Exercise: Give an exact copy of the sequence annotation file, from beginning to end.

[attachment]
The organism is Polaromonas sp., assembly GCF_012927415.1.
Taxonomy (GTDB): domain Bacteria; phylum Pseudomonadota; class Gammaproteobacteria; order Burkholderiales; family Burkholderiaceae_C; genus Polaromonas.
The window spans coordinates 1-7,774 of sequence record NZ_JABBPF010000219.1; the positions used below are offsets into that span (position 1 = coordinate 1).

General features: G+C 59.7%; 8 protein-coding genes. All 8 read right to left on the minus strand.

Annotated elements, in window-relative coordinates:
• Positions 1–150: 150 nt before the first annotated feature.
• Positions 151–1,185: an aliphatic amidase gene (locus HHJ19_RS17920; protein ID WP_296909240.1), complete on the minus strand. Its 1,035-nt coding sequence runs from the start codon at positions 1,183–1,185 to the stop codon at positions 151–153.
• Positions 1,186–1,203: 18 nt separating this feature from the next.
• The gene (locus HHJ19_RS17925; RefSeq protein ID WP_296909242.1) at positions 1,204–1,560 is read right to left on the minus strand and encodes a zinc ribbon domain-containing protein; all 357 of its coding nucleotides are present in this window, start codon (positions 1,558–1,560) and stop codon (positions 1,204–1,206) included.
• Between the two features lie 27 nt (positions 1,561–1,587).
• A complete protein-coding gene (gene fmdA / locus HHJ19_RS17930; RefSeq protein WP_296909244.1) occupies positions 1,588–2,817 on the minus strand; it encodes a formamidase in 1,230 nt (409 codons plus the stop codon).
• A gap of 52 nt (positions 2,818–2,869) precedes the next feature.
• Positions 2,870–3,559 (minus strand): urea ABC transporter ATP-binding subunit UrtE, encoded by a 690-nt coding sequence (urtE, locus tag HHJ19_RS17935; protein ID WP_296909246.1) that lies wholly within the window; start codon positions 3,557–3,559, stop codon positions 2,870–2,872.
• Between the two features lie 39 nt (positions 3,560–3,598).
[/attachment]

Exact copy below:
The organism is Polaromonas sp., assembly GCF_012927415.1.
Taxonomy (GTDB): domain Bacteria; phylum Pseudomonadota; class Gammaproteobacteria; order Burkholderiales; family Burkholderiaceae_C; genus Polaromonas.
The window spans coordinates 1-7,774 of sequence record NZ_JABBPF010000219.1; the positions used below are offsets into that span (position 1 = coordinate 1).

General features: G+C 59.7%; 8 protein-coding genes. All 8 read right to left on the minus strand.

Annotated elements, in window-relative coordinates:
• Positions 1–150: 150 nt before the first annotated feature.
• Positions 151–1,185: an aliphatic amidase gene (locus HHJ19_RS17920; protein ID WP_296909240.1), complete on the minus strand. Its 1,035-nt coding sequence runs from the start codon at positions 1,183–1,185 to the stop codon at positions 151–153.
• Positions 1,186–1,203: 18 nt separating this feature from the next.
• The gene (locus HHJ19_RS17925; RefSeq protein ID WP_296909242.1) at positions 1,204–1,560 is read right to left on the minus strand and encodes a zinc ribbon domain-containing protein; all 357 of its coding nucleotides are present in this window, start codon (positions 1,558–1,560) and stop codon (positions 1,204–1,206) included.
• Between the two features lie 27 nt (positions 1,561–1,587).
• A complete protein-coding gene (gene fmdA / locus HHJ19_RS17930; RefSeq protein WP_296909244.1) occupies positions 1,588–2,817 on the minus strand; it encodes a formamidase in 1,230 nt (409 codons plus the stop codon).
• A gap of 52 nt (positions 2,818–2,869) precedes the next feature.
• Positions 2,870–3,559 (minus strand): urea ABC transporter ATP-binding subunit UrtE, encoded by a 690-nt coding sequence (urtE, locus tag HHJ19_RS17935; protein ID WP_296909246.1) that lies wholly within the window; start codon positions 3,557–3,559, stop codon positions 2,870–2,872.
• Between the two features lie 39 nt (positions 3,560–3,598).